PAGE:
With most organisations now increasingly using a wide variety of software and IT tools to maximise their potential, keeping track of all your various services has never been more important.
This importance has been highlighted by new research from CA Technologies showing that those organisations that are able to adopt modern software development practices are seeing overwhelmingly more benefits than those who don't.
In a survey of over 460 senior executives from six European countries including the UK, companies that have adopted a modern, flexible approach to software development were benefitting from a 70 per cent higher rate of profit growth, and 50 per cent higher rate of revenue growth.
These leaders, who come from a number of separate industries, have been labelled as ‘Masters’ of this new software economy by CA Technologies, striding ahead of more mainstream organisations in terms of growth and customers satisfaction.
57 per cent of these businesses were able to say that their company truly understands what their customers need from them, and were therefore able to give the best possible customer experience, as opposed to only 24 per cent of the mainstream companies.
"The reality is that we aren't at the starting line for what is a race to use software to drive business and competitive advantage...there are already leaders and laggers," Otto Berkes, CA Technologies executive vice president and chief technology officer told attendees including ITProPortal at a presentation to announce the findings.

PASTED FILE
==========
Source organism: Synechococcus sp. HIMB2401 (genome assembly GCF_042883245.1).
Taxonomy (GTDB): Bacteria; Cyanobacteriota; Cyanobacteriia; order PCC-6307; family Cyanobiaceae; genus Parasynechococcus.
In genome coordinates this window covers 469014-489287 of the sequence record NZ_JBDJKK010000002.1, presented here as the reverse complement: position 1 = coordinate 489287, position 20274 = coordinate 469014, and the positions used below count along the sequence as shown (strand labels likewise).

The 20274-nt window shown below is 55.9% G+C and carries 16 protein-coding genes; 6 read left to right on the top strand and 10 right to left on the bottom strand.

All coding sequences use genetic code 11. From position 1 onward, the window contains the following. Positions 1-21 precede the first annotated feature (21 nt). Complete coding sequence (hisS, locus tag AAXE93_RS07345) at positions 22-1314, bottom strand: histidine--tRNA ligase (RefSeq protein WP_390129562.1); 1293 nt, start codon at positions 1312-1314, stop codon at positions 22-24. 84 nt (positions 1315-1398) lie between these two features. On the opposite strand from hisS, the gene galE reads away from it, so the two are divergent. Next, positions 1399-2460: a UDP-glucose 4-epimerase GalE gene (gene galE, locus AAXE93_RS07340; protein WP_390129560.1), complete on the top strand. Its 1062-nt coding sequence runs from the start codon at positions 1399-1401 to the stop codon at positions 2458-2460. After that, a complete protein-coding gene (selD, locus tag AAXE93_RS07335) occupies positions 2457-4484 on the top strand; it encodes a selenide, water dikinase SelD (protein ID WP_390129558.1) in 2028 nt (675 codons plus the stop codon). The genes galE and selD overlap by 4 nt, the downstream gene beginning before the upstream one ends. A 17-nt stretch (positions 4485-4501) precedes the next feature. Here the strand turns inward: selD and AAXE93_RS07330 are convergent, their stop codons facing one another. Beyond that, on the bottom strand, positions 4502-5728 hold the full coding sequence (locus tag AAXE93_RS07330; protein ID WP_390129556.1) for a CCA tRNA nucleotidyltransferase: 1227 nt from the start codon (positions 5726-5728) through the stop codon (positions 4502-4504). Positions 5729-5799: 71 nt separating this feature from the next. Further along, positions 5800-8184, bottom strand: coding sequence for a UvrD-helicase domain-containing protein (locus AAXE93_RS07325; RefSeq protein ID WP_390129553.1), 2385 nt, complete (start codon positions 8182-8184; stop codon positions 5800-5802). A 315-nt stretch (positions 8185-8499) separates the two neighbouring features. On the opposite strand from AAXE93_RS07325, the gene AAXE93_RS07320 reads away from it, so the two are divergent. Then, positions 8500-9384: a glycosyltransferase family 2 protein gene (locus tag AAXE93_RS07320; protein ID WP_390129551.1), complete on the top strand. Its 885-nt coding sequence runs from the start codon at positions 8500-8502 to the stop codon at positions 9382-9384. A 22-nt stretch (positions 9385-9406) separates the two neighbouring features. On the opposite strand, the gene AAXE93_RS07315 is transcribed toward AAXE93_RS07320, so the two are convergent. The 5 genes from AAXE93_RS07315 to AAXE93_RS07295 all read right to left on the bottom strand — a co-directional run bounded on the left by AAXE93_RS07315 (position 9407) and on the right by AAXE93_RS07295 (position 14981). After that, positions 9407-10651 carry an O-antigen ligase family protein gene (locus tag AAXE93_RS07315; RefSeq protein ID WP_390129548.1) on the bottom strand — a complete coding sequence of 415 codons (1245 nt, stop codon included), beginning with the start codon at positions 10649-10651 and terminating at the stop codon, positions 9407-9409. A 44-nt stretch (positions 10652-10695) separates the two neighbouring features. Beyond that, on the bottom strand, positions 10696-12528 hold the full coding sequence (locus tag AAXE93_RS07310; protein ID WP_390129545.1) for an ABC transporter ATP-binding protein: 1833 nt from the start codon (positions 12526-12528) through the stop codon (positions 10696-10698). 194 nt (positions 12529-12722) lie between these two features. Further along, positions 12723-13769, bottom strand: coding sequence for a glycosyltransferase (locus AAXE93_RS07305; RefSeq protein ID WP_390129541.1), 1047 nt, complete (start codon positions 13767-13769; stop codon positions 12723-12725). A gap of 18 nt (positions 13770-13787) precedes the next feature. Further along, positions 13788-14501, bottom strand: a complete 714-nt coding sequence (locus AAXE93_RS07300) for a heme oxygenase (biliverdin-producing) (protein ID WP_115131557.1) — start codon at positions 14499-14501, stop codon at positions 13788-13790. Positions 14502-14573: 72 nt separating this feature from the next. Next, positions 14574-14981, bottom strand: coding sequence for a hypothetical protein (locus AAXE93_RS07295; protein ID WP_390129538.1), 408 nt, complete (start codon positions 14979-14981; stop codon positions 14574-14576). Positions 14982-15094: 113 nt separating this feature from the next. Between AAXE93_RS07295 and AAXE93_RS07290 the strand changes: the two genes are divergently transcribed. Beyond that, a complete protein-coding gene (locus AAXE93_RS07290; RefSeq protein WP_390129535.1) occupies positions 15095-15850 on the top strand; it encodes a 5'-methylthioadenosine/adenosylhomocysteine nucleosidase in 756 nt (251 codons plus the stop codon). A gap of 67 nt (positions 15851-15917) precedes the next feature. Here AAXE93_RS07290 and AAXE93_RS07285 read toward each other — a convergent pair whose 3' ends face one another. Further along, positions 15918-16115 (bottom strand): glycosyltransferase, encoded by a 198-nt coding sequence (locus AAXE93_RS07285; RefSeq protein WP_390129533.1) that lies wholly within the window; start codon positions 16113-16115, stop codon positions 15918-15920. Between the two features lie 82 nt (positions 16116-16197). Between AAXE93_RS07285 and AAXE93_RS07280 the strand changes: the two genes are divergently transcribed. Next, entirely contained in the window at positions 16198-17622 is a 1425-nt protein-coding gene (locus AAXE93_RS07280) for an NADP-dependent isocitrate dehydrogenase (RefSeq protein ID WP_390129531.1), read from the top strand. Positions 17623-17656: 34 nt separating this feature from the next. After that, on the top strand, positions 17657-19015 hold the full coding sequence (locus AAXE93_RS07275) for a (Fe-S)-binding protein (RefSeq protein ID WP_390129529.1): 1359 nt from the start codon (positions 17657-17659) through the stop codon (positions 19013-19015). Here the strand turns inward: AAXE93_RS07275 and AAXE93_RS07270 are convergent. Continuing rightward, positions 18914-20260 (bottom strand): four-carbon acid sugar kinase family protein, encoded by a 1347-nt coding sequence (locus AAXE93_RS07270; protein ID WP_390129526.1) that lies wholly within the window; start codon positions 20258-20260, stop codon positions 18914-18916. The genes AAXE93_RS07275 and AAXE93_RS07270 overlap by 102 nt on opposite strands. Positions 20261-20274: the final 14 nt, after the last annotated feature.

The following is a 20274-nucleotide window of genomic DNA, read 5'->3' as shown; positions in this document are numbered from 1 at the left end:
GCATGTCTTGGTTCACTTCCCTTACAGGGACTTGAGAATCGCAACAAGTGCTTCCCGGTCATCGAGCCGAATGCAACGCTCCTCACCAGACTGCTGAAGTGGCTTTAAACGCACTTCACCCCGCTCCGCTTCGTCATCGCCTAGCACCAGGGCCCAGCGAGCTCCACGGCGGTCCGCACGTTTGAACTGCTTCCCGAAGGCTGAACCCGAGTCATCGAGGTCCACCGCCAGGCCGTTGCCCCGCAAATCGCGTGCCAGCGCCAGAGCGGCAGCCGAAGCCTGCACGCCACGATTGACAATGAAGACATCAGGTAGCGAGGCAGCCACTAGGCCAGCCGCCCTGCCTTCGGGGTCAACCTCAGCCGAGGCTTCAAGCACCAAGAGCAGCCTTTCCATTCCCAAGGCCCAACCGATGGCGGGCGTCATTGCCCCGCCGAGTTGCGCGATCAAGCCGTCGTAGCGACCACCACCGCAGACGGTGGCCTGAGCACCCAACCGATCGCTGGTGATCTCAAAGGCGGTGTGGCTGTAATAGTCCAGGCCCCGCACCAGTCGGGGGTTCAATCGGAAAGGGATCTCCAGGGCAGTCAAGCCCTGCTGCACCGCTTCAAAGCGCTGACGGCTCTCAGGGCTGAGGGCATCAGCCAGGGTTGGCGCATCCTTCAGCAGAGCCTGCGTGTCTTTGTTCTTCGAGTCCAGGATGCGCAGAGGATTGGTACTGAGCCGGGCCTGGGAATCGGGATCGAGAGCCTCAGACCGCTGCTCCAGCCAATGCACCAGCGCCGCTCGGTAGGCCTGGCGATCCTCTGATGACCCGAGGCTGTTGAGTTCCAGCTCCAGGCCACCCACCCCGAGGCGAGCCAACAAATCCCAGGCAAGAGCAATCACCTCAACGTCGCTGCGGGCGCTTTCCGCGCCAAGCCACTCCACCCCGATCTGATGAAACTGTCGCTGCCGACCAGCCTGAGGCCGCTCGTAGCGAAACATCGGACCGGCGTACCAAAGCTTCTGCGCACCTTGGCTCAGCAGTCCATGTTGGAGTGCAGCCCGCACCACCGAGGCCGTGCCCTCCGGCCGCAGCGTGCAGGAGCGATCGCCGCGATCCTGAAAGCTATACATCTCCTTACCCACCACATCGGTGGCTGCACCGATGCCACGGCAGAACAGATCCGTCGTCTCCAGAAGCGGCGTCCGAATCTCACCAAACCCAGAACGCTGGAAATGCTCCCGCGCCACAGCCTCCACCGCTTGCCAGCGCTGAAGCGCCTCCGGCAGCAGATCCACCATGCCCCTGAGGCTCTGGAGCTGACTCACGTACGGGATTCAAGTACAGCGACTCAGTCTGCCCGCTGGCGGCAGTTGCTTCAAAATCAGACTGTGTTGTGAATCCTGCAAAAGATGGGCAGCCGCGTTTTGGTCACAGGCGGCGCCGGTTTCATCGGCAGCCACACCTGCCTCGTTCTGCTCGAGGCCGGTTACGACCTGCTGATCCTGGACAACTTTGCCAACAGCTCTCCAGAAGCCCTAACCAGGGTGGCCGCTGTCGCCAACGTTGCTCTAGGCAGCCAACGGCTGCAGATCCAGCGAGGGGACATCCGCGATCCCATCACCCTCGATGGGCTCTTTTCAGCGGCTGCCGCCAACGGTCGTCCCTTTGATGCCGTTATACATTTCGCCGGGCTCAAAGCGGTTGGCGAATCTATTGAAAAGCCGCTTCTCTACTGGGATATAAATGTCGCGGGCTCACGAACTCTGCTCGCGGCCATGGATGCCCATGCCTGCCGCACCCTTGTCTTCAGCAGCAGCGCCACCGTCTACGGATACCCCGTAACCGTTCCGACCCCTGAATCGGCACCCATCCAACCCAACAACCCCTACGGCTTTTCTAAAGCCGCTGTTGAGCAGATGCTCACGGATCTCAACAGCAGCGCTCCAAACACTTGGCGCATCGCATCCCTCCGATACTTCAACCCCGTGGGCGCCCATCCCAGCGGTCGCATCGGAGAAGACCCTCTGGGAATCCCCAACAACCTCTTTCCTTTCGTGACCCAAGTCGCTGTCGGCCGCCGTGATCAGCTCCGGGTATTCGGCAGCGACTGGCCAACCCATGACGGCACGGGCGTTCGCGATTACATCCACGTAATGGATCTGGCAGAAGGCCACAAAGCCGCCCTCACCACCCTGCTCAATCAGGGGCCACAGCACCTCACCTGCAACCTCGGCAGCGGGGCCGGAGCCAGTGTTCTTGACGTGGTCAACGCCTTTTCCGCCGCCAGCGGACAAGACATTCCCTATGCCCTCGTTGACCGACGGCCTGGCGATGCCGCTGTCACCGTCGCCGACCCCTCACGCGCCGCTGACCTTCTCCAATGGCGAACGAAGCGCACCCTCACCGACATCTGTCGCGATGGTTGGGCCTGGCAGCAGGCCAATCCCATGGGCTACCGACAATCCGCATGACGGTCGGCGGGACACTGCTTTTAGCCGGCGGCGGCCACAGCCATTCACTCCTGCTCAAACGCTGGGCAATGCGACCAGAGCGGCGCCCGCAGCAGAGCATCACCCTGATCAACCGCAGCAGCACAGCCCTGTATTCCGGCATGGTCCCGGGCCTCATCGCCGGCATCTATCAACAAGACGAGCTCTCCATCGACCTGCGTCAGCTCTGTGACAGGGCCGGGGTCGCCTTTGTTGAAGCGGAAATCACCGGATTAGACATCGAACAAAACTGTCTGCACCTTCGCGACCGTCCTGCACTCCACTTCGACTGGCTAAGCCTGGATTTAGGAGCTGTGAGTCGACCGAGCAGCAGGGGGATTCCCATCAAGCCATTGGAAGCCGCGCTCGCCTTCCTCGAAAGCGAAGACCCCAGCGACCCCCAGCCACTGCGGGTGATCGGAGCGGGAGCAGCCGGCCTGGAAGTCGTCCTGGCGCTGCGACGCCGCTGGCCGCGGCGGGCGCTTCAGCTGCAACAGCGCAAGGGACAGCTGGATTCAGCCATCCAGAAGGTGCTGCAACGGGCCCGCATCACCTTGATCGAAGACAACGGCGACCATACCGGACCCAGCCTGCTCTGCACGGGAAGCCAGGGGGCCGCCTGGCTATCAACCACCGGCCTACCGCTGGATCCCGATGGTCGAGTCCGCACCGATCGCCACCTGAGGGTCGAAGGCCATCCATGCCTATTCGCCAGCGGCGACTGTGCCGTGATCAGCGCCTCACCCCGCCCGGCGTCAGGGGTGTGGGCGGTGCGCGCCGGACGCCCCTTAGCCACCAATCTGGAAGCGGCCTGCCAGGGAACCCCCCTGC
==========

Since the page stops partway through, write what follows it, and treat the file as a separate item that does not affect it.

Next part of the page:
However the battle to stay at the top of the game when it comes to software development and leadership could be hindered by difficulties in attracting the right kind of talent, the study warned.
Although the ‘Masters’ find it twice as easy to recruit experienced software development professionals compared to Mainstream organisations, and 1.6 times easier to attract young software development graduates, more specialised posts are proving difficult to fill.
Security and DevOps have proved particularly tough areas to recruit in, with 71 per cent and 70 per cent of businesses respectively saying they are struggling to find qualified workers in these posts.
However the UK was faring much better than the other European nations included in the survey, with better government support and private funding named as major factors in encouraging specialist knowledge.
In order to boost these figures, though, a greater focus on STEM training initiatives would help contribute to creating the next generation of talent, UK businesses said, allowing both new graduates and experienced workers to benefit the workforce and take it to new heights.
“The study provides clear evidence that if you don't have a modern approach to software along with the factory needed to deliver on your vision, you will be left behind in a world where the masters are the winners,” Berkes added.
“There’s a clear indication that those organisations that adopt modern software development practices such as agile, automation, machine learning and analytics to generate insights, and integrating security into the development process, do a better job of driving growth. In reality, the future of your business is in the hands of your developers.”